back to article Trump nominates a pro-net-neutrality advocate as FCC commish

President Donald Trump has nominated former FCC commissioner Jessica Rosenworcel to rejoin the US federal telecom regulator, filling a seat made empty by... herself. There are actually two empty seats on the five-person FCC board – one Democrat and one Republican – but uncharacteristically, Trump did not announce a Republican …

  1. Adam 52 Silver badge

    Man bites dog

    So, have I got this right, this is a Trump did a sensible thing story?

    1. Commswonk Silver badge

      Re: Man bites dog

      So, have I got this right, this is a Trump did a sensible thing story?

      It would appear so. Perhaps we should not be entirely surprised - statistically a "sensible thing" is bound to emerge from time to time, much like a large enough number of monkeys with typewriters* eventually producing the works of Shakespeare.

      Chaos Theory might also have something to say on the subject as well.

      * Should also be valid for PCs and laptops. Dunno about tablets...

    2. ElReg!comments!Pierre

      Re: Man bites dog

      From what I gather, a tepid defender of net neut was nominated to take the place of a more radical one. A remaining seat is still to be attributed; this will be done shortly, and it will probably go to a rabid anti-net-neut advocate, thus considerably shifting the balance towards anti-net-neuts, while giving a superficial impression of non-partisanship. The delay between nominations is designed to prevent direct comparisons. Classic political manoeuvre.

    3. GBE

      Re: Man bites dog

      "Trump did a sensible thing..."

      Don't worry, it's not intentional -- he's new at this and doesn't know what he's doing.

      [To paraphrase various Republican aplogists.]

      1. Andy Mac

        Re: Man bites dog

        The whole "he's new it this" thing makes me think of Homer Simpson nearly starting WW3 because "It's my first day".

    4. gerdesj Silver badge

      Re: Man bites dog

      Trump isn't completely daft and it would seem that he is discovering that running an entire country is not the same as running a business. Apart from anything else there are those pesky rules that are designed to keep madmen in check - even if they are the *ahem* leader of the free world.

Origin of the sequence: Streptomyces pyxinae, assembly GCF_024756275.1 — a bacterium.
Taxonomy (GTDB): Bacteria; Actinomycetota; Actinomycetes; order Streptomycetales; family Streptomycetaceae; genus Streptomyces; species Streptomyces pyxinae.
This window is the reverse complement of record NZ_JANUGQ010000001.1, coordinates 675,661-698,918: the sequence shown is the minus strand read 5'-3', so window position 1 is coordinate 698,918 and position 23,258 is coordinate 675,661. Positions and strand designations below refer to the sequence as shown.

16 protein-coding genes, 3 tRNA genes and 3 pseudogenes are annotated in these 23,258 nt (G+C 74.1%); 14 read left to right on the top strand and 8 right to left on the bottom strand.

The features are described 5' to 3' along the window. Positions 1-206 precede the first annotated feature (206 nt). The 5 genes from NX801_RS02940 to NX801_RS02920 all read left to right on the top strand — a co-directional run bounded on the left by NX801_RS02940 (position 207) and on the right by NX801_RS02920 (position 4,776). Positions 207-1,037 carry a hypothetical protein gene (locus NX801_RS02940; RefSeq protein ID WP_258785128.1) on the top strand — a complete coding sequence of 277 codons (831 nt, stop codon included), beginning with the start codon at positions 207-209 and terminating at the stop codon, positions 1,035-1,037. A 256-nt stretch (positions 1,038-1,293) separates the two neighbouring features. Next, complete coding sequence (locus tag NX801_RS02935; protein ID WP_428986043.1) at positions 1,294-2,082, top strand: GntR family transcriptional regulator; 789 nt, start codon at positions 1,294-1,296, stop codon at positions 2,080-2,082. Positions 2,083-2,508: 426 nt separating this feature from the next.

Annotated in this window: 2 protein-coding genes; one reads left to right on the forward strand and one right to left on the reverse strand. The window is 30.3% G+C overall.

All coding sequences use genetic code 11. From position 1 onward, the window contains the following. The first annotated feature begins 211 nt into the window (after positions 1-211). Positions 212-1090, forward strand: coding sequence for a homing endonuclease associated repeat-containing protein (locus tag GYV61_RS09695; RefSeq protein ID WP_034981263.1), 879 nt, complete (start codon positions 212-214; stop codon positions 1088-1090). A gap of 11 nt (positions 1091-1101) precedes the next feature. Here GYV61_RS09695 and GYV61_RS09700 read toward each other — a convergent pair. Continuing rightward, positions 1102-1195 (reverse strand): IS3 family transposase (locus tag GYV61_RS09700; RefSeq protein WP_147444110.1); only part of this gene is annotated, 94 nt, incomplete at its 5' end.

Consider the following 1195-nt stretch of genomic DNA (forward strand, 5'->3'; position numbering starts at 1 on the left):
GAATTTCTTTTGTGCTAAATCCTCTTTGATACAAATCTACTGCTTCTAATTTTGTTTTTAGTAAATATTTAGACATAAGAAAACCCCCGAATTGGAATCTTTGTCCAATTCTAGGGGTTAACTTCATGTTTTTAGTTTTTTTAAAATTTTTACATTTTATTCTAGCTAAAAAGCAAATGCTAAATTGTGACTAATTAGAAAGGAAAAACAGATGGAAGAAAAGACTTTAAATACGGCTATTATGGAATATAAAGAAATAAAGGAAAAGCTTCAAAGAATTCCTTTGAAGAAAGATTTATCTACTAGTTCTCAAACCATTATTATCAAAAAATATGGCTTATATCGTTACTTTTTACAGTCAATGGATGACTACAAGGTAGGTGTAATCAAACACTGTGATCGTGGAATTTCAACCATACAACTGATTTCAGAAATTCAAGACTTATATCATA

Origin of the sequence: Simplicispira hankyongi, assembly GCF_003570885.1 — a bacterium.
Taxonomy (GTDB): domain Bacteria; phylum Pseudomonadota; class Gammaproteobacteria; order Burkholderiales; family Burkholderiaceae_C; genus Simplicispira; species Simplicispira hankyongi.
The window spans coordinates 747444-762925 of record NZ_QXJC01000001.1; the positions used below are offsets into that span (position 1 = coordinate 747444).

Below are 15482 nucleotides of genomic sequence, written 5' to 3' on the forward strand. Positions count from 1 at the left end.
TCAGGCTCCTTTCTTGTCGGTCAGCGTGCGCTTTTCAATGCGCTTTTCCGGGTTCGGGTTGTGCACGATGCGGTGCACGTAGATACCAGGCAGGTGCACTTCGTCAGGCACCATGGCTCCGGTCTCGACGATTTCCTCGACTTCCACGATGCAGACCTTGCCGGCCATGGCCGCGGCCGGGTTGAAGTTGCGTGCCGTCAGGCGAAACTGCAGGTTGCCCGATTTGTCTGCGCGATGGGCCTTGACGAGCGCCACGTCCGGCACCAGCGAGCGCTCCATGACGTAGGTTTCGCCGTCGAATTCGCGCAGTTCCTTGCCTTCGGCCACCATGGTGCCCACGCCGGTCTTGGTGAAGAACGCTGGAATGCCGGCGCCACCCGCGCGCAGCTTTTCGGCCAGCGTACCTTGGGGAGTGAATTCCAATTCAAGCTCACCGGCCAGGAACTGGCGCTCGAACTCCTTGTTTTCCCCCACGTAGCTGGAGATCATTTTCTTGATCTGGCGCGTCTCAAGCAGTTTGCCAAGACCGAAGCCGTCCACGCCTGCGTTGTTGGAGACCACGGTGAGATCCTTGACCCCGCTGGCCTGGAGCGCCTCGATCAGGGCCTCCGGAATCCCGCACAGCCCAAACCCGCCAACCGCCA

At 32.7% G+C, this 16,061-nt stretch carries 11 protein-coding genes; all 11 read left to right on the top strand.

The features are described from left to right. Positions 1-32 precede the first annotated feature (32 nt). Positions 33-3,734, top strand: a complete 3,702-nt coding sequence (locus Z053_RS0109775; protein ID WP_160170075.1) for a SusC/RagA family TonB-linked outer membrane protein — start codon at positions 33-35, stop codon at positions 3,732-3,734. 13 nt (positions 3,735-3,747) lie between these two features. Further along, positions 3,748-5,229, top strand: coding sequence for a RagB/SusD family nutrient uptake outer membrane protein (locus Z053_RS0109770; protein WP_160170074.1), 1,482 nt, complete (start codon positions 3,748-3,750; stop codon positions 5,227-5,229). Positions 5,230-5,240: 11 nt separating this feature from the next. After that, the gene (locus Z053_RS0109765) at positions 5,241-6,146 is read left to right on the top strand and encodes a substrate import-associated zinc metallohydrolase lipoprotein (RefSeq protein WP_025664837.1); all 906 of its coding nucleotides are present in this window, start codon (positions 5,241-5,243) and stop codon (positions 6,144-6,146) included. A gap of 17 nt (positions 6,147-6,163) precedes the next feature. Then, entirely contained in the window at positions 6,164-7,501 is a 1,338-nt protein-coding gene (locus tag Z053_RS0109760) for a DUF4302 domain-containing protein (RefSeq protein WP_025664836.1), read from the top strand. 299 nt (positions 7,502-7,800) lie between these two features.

When he stops tweeting shit, we'll know we have a president that you can do business with. You may not like his policies but he will finally become a man of the city (politician) and that is someone that you can work with. The odd, orange, tweeting plonker will eventually buckle down.

      No-one is bigger than demos kratos, not even POTUS.

  2. ratfox Silver badge

    Well, a broken clock is correct twice a day and all that. Maybe for Trump it's rather a broken calendar; once a year...

  3. The Nazz Silver badge

    If "new at this" is a valid argument then ...

    god help France with it's new parliamentarians.

    It's reported that some 400+ out of 570 MP's are forecast to be "new at this", possibly including one candidate who has a criminal conviction for hate speech, (not Le Pen) so should be interesting times.

    I often wonder if a "Common Sense" party could earn a landslide victory in UK elections. (Obviously, excluding Sturgeon). Then again, would it appeal to the "youth" vote?

  4. John Smith 19 Gold badge
    Coat

    "Democrat Mignon Clyburn"

    Sounds a bit fishy to me.

    US politics continues to baffle me.

    On the one hand you have the "Everyone con-gressperson-for-themself" where it seems to be impossible to get consensus to (for want of a better phrase) "Just f**king get on with it" then you have absolute fault line along party lines of that completely blocks on other issues (taxes and healthcare?)

    And the biggest one of all.

    Trump is a Republican. The Republicans have majorities in both houses.

    How can bills and even a budget still not get passed?

  5. keithpeter
    Coat

    Coalitions

    "Trump is a Republican. The Republicans have majorities in both houses.

    How can bills and even a budget still not get passed?"

    @John Smith 19

    I imagine for the same reason that the Conservative party always has problems about Europe. Both parties are really coalitions of people with diverse and sometimes contradictory views on policy. The Labour party is also a coalition but the cogwheels and pulleys are easier to see.

    As a Brit, I found Robert Caro's The Power Broker a very useful guide to how stuff works in the US, specifically New York's planning processes. Views from actual US citizens welcome.

    Coat: off out now, not my circus and not my monkeys.

  6. John Smith 19 Gold badge
    Unhappy

    OT. Note on US numbers.

    In the Senate 52 of 100 Senators are Republican

    In the Congress 239 of 435 are Republican. 3 seats vacant.

    Granted 2 is a wafer thin majority in the Senate by UK standards but I think this is close to SOP and both parties have ways to manage this.

    Even if the 3 vacant seats go Democrat that would still leave 196 seat majority.

    This would seem more than enough to pass whatever legislation the Republicans want.

    Yet they still give the impression of being in disarray.

    1. stephanh

      Re: OT. Note on US numbers.

      If you are a Republican politician, then the Democrats are your opponents, but the Trumpist candidate who may take over your seat is your enemy.

      1. John Smith 19 Gold badge
        Unhappy

        "but the Trumpist candidate who may take over your seat is your enemy."

        I thought US politicians were virtually elected for life?

        Either you wait for one to die or you have to challenge them to the parties nomination (or something), or get the nomination from the other party and wait for the next election to take a (probably unsuccessful) crack at them.

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